inside
The employee magazine
of the Volkswagen brand

Innovation

Kessy opens doors

Keyless Access was the very first assistance system.


The antennas on the car locate the key within a 1.5-meter radius.

Keyless Access has been featured in Volkswagen models for 15 years – longer than any other electronic aid. First introduced in the Phaeton in 2002, today it is standard in almost all models.

Today it’s known by the nickname Kessy. There are two variants of Kessy – Kessy Go and Kessy Access. Kessy Go can be used to start the car, while Kessy Access unlocks and locks the vehicle. It works like this: the driver carries the key a pocket or bag. When they touch the door handle, the vehicle is unlocked. Kessy Access does this. Depending on the version, it can unlock one, two or all doors.

“Kessy’s most important task is to look for a matching key,” explains Christoph Fricke, the man responsible for Kessy in the technical development team at Wolfsburg. Antennas are installed around the vehicle. What Kessy does is use radio signals to ask one simple question: “Key, where are you?” The key “hears” which antenna is “calling” most loudly and responds with its location. It always opens precisely the door in front of which the driver is standing. For this purpose, the key cannot be more than one-and-a-half meters from the vehicle. That makes the system secure because the driver has to be in the vicinity of the vehicle. The key sends commands to the central locking system and the engine immobilizer. “It tells them that they can switch themselves off,” says Fricke.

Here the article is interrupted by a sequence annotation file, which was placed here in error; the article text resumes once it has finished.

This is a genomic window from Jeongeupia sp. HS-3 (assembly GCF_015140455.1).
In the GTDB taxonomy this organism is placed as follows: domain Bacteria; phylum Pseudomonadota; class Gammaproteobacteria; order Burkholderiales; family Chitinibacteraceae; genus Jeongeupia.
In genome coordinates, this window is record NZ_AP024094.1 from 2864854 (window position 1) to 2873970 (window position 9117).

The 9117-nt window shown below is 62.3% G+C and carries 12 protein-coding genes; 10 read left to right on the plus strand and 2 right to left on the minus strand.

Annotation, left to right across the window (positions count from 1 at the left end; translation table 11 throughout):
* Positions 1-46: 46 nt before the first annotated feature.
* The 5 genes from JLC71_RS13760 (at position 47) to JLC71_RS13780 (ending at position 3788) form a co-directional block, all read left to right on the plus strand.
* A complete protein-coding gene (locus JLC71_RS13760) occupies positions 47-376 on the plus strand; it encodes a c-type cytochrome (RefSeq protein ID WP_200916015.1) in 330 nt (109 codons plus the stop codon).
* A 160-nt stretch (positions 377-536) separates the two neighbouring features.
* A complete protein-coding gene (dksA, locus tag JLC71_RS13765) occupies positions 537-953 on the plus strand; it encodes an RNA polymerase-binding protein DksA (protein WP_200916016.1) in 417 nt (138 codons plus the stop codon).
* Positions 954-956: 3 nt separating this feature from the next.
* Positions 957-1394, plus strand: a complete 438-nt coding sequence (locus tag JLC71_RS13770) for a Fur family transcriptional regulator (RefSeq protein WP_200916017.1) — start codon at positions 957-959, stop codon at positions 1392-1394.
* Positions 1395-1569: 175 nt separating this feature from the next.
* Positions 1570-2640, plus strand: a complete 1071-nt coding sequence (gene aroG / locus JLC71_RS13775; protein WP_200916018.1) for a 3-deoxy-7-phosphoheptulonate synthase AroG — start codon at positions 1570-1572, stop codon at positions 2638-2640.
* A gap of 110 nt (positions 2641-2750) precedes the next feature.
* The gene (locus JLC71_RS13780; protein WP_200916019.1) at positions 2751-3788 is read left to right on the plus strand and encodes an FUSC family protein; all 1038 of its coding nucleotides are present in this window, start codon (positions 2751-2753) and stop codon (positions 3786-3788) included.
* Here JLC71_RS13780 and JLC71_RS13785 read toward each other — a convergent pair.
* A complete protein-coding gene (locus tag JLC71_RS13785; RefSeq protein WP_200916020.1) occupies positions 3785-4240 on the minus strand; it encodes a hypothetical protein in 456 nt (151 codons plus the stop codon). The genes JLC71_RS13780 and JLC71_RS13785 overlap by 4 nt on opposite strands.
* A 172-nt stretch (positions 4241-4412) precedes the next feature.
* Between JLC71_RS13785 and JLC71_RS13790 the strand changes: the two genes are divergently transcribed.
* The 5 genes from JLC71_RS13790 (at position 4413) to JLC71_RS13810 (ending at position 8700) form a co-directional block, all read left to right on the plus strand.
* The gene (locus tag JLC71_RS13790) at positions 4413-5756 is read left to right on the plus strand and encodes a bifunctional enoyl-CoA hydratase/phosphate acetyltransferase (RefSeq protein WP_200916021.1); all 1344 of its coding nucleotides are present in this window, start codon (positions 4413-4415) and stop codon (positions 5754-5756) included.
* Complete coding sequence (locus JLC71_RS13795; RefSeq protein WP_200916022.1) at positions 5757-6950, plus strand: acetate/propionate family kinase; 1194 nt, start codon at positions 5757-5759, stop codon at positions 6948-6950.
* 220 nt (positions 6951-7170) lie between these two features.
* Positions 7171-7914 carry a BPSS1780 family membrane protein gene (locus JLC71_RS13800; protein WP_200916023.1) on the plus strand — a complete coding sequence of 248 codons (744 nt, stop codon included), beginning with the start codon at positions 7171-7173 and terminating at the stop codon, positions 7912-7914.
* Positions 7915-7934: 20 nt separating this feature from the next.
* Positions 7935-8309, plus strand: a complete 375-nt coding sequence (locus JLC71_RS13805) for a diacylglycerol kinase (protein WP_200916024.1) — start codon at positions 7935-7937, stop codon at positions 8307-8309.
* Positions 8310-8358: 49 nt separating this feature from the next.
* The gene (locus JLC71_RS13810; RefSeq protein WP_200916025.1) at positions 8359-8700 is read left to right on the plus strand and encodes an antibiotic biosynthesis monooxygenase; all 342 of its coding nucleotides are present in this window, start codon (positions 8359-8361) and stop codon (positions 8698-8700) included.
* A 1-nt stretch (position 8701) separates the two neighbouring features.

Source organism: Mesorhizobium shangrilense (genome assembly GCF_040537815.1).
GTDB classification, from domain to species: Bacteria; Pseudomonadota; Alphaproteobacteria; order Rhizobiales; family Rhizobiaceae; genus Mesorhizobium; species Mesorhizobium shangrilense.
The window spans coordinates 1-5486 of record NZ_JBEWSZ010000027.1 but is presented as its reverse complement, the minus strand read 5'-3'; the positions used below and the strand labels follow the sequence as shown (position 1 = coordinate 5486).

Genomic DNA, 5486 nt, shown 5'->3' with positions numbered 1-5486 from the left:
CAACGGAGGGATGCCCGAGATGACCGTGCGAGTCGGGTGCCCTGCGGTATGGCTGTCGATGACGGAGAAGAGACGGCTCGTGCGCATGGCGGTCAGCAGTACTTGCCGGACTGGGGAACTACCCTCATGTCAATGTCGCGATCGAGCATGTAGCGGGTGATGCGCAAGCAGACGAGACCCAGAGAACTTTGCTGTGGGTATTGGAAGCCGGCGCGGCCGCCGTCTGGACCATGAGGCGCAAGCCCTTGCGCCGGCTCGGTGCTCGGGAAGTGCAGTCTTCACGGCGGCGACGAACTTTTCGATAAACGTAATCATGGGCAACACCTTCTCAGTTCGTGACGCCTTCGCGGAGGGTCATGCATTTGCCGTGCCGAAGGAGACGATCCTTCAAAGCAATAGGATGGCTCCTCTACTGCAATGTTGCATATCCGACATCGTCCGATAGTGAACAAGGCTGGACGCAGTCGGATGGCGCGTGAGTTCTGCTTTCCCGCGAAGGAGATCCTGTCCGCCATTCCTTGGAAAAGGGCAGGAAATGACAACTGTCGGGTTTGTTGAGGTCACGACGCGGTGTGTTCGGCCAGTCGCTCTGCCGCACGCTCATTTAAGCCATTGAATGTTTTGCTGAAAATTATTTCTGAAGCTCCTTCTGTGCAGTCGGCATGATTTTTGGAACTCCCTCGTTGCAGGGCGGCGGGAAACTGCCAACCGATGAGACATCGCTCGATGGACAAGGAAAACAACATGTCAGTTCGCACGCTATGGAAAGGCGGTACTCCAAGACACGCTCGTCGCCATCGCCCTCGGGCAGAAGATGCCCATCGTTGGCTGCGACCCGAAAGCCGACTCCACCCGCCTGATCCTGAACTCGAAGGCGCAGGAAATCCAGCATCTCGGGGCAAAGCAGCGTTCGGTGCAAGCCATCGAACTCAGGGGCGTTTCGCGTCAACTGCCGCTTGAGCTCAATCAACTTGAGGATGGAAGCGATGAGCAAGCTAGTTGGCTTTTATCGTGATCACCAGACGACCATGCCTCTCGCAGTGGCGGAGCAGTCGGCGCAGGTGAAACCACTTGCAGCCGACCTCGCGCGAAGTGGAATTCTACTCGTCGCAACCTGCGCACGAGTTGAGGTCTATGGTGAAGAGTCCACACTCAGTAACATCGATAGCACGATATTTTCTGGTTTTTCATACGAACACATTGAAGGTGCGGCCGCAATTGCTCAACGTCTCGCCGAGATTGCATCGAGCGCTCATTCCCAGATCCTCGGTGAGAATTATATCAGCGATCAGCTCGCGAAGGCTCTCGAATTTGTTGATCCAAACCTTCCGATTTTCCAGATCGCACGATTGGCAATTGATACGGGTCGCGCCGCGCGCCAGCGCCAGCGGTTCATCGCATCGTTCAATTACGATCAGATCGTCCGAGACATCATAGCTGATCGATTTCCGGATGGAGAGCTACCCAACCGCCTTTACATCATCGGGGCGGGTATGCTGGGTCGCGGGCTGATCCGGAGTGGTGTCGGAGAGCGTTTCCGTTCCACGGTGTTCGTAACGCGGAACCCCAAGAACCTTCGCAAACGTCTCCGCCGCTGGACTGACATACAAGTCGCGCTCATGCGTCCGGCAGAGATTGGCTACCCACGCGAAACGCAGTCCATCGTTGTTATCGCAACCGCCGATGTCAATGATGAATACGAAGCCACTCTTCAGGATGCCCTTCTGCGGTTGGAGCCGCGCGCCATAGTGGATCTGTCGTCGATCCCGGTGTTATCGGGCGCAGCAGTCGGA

The expert


Christoph Fricke (27) has been working on the development of Kessy at Volkswagen for almost 18 months. He studied electrical engineering at the Ostfalia University of Applied Sciences in Wolfenbüttel.

Regardless of whether the key is in the luggage compartment, in a jacket on the back seat or in the storage compartment, it’s enough to press the starter button to get going. The prerequisite for this is that the key is located in the vehicle interior. If the battery in the key is ever out of juice and Kessy without power, it’s no problem. The car can also be opened with the key, just like in the olden days. To start the car in that case, the driver holds the key to the dashboard to the right of the steering wheel. Underneath, there’s a coil installed that charges the key with enough energy to suffice for the next start.

The car is locked by the driver touching the associated pressure point on the handle of the driver-side door. Then the blinkers, headlights, rear lights and exterior mirror flash. This signals that the vehicle has been securely locked. 

Another trick is the Grandma function. “Many people want to be absolutely certain that their vehicle is locked,” explains Fricke. After locking the vehicle, they pull the handle again to double-check that the vehicle is indeed locked. But when that happens Kessy would normally unlock the car again. Grandma lets Kessy sleep for two seconds. Only then can the vehicle be opened again.